Why are all planets round or spherical?  

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Simply put, the planets are round or spherical in shape because of the gravitational force acting upon them and their rotations around their axes.

One theory as to how the universe came into existence is the Big Bang theory. The Big Bang theory suggests that a small, dense core of matter exploded about 12 million years ago. All celestial bodies were formed from the debris ejected by this dense package of matter.

Gravity played a huge role in creating the Solar System. The force of gravity is accredited with gathering the debris ejected by the Big Bang. Gravity drew clumps of dust and gas together. The speed and friction of the colliding particles within the clumps caused the particles to become hot. Eventually, the clumps became molten-like. Eventually, the matter within the clumps cooled and formed into the planets of today.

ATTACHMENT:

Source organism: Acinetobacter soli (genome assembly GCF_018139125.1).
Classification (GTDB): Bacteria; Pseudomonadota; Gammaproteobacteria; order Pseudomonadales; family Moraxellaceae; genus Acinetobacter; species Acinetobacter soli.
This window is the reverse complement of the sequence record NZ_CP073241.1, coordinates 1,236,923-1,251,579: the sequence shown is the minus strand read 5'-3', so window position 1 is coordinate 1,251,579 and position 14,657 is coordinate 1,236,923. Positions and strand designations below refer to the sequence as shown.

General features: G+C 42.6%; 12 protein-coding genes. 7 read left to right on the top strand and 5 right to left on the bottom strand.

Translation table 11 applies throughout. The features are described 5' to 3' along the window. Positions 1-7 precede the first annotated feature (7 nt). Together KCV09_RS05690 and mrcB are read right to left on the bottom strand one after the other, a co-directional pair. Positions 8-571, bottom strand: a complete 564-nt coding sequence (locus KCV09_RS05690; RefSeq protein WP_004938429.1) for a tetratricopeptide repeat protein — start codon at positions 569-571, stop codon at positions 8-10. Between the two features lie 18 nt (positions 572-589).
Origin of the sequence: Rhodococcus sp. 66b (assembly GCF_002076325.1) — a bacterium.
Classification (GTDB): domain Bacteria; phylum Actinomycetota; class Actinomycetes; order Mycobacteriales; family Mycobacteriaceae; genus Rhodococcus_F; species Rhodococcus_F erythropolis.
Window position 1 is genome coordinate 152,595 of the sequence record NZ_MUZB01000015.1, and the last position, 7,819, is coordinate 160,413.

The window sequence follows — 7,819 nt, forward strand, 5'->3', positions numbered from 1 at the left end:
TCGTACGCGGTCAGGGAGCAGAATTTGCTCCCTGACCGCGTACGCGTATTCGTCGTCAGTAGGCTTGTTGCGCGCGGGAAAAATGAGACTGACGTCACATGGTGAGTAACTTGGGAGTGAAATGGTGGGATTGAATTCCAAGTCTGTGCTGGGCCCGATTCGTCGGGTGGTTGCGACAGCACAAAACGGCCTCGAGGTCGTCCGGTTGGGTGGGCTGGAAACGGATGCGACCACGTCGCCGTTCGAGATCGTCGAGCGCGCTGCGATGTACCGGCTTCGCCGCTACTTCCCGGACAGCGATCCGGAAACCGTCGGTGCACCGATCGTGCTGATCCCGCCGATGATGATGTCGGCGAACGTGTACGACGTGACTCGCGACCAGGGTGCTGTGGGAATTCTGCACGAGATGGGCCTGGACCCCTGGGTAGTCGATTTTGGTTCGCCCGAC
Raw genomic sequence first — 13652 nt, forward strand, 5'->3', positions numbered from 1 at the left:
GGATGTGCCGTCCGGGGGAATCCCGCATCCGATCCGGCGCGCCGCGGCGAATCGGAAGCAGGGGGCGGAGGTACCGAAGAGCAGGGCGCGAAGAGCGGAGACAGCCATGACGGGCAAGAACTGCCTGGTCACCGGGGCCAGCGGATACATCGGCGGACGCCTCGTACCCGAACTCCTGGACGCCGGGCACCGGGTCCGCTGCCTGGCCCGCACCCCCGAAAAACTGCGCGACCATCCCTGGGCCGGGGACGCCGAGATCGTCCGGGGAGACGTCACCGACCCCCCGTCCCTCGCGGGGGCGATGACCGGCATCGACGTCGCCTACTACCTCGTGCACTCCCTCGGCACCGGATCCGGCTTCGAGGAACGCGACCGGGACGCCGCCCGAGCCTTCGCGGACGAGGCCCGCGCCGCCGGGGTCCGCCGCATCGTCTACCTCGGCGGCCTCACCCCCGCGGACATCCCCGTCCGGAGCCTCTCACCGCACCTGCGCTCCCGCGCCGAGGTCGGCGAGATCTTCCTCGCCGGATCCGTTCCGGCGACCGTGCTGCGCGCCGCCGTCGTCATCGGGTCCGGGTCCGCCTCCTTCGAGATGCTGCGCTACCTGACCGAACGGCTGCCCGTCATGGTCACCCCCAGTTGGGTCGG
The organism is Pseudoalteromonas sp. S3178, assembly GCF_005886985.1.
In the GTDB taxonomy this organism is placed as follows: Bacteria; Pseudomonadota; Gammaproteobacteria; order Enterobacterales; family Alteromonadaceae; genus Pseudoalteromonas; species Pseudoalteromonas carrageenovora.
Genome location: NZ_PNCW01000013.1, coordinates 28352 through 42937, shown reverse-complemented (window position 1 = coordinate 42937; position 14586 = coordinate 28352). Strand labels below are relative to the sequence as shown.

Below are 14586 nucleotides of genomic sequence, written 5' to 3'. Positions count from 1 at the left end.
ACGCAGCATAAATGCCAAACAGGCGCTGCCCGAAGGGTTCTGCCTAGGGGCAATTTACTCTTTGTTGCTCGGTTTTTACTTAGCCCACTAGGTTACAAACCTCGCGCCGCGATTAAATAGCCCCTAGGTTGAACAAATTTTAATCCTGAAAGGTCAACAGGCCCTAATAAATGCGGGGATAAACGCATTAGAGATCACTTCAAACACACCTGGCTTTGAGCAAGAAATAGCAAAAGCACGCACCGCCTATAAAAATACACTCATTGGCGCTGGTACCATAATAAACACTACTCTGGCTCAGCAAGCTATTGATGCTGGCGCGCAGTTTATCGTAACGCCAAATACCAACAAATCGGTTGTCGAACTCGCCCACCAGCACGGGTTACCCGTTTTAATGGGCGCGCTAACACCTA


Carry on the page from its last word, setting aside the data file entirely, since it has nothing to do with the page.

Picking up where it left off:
The planets became spherical because gravity pulled the molten clumps in towards their centers. However, planets are not perfectly round. They tend to bulge at their centers. This is because, as they are pulled inward by the force of gravity, the planets also rotate on their axes. The spinning of the planets’ rotations act as an opposing force to the force of gravity, which causes the centers of the planets to bulge.

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